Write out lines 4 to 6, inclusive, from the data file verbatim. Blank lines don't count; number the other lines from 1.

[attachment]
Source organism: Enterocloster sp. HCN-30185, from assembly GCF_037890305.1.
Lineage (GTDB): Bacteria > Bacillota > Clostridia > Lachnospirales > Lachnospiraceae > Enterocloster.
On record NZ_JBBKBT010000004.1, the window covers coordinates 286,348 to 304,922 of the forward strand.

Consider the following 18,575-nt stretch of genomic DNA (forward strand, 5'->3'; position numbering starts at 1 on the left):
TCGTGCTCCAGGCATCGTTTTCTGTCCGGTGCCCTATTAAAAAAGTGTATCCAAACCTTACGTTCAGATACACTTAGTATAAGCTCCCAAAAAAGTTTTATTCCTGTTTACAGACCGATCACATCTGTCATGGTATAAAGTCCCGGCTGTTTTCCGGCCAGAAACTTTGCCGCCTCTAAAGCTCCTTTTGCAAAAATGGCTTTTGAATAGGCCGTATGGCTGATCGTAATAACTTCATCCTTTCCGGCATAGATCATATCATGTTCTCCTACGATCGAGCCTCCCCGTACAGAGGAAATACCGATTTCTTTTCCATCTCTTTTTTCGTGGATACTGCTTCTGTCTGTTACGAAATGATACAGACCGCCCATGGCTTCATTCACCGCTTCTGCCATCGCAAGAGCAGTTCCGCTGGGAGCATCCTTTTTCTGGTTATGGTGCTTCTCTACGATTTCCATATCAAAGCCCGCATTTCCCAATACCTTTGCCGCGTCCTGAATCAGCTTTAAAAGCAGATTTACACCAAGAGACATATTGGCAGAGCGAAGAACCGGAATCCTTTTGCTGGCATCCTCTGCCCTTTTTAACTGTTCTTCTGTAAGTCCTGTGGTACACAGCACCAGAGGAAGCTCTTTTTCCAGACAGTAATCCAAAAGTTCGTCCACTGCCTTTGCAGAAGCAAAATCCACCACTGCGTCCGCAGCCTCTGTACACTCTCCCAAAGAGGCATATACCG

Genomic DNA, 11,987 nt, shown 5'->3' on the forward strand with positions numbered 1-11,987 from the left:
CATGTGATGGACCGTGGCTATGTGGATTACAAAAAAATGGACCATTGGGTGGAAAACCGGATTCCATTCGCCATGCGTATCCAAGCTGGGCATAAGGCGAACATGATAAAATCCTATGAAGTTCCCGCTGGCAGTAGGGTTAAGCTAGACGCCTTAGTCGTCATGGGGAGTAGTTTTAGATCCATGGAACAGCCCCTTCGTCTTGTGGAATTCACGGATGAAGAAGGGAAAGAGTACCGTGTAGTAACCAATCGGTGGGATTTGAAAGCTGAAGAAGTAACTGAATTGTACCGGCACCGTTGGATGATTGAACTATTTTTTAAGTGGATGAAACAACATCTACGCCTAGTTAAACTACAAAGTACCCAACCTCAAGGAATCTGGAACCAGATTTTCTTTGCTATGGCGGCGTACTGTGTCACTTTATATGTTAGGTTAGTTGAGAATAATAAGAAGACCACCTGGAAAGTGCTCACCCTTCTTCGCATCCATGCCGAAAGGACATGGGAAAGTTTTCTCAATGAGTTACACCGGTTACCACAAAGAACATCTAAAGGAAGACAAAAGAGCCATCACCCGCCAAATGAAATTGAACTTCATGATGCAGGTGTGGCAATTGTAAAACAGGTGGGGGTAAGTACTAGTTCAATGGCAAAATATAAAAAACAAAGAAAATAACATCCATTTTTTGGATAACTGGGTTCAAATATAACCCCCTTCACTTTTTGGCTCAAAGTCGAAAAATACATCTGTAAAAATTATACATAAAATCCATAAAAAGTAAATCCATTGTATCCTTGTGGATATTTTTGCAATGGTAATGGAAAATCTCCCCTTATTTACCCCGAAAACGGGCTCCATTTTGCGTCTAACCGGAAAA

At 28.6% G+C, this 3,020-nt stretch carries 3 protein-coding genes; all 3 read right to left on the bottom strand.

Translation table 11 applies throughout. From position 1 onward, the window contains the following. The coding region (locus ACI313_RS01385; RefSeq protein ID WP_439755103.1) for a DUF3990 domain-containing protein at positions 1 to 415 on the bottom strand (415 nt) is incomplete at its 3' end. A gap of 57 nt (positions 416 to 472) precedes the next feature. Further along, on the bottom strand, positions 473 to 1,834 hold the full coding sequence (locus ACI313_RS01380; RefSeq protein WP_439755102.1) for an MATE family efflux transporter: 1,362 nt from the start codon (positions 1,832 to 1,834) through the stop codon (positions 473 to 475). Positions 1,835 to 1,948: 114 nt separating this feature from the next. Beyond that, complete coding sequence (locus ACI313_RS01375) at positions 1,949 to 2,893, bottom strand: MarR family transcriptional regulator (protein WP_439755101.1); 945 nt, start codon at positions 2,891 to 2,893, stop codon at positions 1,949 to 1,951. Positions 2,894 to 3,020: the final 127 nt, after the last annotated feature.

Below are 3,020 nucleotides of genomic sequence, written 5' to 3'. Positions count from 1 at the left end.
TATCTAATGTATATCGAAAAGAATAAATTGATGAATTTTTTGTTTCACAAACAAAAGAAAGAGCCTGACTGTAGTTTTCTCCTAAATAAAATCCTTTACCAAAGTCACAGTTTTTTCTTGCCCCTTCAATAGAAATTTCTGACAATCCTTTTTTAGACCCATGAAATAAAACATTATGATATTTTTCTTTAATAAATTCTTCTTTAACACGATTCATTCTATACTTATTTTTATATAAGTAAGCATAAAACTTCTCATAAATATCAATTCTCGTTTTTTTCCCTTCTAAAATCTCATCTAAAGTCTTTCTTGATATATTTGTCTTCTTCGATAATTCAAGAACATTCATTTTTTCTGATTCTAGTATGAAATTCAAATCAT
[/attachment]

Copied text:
Consider the following 18,575-nt stretch of genomic DNA (forward strand, 5'->3'; position numbering starts at 1 on the left):
TCGTGCTCCAGGCATCGTTTTCTGTCCGGTGCCCTATTAAAAAAGTGTATCCAAACCTTACGTTCAGATACACTTAGTATAAGCTCCCAAAAAAGTTTTATTCCTGTTTACAGACCGATCACATCTGTCATGGTATAAAGTCCCGGCTGTTTTCCGGCCAGAAACTTTGCCGCCTCTAAAGCTCCTTTTGCAAAAATGGCTTTTGAATAGGCCGTATGGCTGATCGTAATAACTTCATCCTTTCCGGCATAGATCATATCATGTTCTCCTACGATCGAGCCTCCCCGTACAGAGGAAATACCGATTTCTTTTCCATCTCTTTTTTCGTGGATACTGCTTCTGTCTGTTACGAAATGATACAGACCGCCCATGGCTTCATTCACCGCTTCTGCCATCGCAAGAGCAGTTCCGCTGGGAGCATCCTTTTTCTGGTTATGGTGCTTCTCTACGATTTCCATATCAAAGCCCGCATTTCCCAATACCTTTGCCGCGTCCTGAATCAGCTTTAAAAGCAGATTTACACCAAGAGACATATTGGCAGAGCGAAGAACCGGAATCCTTTTGCTGGCATCCTCTGCCCTTTTTAACTGTTCTTCTGTAAGTCCTGTGGTACACAGCACCAGAGGAAGCTCTTTTTCCAGACAGTAATCCAAAAGTTCGTCCACTGCCTTTGCAGAAGCAAAATCCACCACTGCGTCCGCAGCCTCTGTACACTCTCCCAAAGAGGCATATACCG

Genomic DNA, 11,987 nt, shown 5'->3' on the forward strand with positions numbered 1-11,987 from the left: